Posts Tagged ‘air travel’

“Hi, I’m on a plane.”

April 18, 2008

According to the Associated Press, you can use your cell phone in the skies over Europe later this year under new rules that will allow air travelers to stay in touch starting at 9,800 feet.

But don’t expect to use your phone on a U.S. flight anytime soon. The ban remains in place for all U.S. carriers, including domestic and international flights.

The decision on April 7, 2008 by the European Union makes the 27-nation bloc the first region in the world to scrap bans on the use of cell phones in the sky.

According to Gizmodo, The technical requirements are quite simple.

Cell phone calls will be connected through an onboard base station. The base will relay all calls to a satellite, which will pass them to the ground-based cell network. A flight’s captain will have the power to turn off service anytime.

Phone service will be blocked during takeoff and landing, EU spokesman Martin Selmayr said. That means using your cell phone will fall under roughly the same restrictions as using your laptop or iPod. In Europe, travelers will be allowed to turn on their phones after planes climb past 10,000 feet. That’s when other electronic devices are typically permitted. Captains will also be able to block cell phone service during turbulence.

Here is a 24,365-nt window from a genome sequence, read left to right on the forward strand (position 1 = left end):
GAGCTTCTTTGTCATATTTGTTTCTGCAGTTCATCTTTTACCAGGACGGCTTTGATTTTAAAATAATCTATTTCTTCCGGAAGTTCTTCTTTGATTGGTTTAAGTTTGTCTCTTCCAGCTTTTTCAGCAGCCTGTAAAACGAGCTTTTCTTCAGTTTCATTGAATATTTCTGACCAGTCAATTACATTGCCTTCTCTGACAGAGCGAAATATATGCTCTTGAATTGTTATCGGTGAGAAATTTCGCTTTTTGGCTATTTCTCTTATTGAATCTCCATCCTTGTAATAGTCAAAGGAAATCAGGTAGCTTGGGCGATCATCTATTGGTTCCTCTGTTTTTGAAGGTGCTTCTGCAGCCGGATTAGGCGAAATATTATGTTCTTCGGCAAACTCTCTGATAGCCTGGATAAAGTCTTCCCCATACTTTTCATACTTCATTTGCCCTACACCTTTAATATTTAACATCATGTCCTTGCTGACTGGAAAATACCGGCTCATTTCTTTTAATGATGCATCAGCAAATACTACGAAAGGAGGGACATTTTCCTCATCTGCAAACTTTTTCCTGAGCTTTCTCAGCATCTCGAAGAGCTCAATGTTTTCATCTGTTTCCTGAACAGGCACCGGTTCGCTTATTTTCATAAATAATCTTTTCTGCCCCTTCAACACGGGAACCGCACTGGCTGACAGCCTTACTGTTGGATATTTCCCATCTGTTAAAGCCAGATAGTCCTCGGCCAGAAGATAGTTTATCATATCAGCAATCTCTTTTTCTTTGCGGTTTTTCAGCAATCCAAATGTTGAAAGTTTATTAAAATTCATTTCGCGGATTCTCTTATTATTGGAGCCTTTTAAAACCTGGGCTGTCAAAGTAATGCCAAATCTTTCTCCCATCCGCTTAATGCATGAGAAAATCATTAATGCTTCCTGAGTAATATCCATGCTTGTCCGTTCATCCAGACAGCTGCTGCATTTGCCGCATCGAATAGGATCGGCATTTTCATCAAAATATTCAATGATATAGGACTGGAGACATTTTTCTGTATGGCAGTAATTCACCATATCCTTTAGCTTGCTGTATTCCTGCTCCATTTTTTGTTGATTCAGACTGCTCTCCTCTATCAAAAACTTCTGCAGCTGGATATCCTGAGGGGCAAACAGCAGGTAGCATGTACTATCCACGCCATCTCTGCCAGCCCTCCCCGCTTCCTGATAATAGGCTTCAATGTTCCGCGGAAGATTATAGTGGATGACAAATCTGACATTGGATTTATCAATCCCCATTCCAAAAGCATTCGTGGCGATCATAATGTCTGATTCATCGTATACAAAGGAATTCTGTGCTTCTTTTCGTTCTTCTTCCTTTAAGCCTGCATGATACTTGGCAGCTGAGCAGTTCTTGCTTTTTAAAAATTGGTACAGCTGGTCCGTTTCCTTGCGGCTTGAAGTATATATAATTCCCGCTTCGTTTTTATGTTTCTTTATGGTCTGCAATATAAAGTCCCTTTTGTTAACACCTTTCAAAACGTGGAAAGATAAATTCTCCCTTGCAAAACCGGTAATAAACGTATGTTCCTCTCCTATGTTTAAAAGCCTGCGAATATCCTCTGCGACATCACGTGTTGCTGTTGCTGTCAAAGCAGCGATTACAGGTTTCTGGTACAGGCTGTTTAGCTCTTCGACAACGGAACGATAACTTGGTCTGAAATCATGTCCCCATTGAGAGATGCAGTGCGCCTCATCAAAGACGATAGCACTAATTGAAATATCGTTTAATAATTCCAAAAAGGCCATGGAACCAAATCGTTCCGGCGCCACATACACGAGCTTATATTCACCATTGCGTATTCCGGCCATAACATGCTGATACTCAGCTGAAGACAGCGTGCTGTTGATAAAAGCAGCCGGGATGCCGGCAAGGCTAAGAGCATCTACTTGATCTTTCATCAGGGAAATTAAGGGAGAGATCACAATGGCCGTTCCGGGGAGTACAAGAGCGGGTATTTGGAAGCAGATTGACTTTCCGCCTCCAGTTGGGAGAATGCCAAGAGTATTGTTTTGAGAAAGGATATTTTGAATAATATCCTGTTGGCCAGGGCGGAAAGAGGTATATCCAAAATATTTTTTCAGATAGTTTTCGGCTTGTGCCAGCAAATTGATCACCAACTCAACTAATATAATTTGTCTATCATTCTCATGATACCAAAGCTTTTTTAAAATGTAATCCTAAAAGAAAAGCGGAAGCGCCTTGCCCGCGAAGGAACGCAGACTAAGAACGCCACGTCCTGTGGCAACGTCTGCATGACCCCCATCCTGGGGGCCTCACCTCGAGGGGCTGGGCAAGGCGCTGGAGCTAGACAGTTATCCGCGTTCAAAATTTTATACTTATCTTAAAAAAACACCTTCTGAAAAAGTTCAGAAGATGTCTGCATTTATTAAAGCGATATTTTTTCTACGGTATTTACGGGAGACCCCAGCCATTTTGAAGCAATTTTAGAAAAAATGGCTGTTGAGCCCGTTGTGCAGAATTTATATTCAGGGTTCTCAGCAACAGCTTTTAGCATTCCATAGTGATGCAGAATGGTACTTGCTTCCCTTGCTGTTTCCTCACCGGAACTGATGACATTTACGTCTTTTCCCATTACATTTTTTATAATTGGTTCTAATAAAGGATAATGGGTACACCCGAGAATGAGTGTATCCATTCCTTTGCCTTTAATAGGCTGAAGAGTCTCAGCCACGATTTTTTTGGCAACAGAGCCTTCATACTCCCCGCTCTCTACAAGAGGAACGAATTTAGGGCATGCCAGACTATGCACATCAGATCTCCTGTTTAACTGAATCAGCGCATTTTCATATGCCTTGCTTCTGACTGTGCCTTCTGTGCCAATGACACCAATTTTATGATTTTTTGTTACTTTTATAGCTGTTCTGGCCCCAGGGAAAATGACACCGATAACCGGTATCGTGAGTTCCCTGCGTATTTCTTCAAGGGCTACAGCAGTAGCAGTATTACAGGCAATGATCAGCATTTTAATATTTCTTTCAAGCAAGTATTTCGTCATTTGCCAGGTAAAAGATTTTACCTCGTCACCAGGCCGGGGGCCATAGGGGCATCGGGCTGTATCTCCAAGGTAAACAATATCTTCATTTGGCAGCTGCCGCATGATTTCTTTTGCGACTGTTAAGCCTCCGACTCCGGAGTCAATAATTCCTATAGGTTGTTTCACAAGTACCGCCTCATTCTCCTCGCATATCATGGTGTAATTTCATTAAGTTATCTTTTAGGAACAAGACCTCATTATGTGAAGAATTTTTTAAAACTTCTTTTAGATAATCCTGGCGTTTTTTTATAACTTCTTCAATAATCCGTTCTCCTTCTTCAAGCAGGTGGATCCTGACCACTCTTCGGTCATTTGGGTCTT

Meanwhile, travelers are already expressing concern about another kind of disruption — noisy passengers. The friendly skies are one of the last refuges against shrill ringtones and yapping callers.

The new EU rules were welcomed by airlines, some of which, such as Air France-KLM, had already launched a trial of in-flight phone service on some European routes. Dubai-based Emirates Airlines introduced its in-flight phone services on its Dubai-to-Casablanca route but limits the number of calls passengers can make and bars calls during night flights.

German airline Lufthansa said Monday it does not plan to introduce the service because a majority of its customers saw no need. Surveys have shown a large majority of customers against it, Lufthansa spokesman Jan Baerwalde said.

Expect to pay an arm and a leg for this air roaming.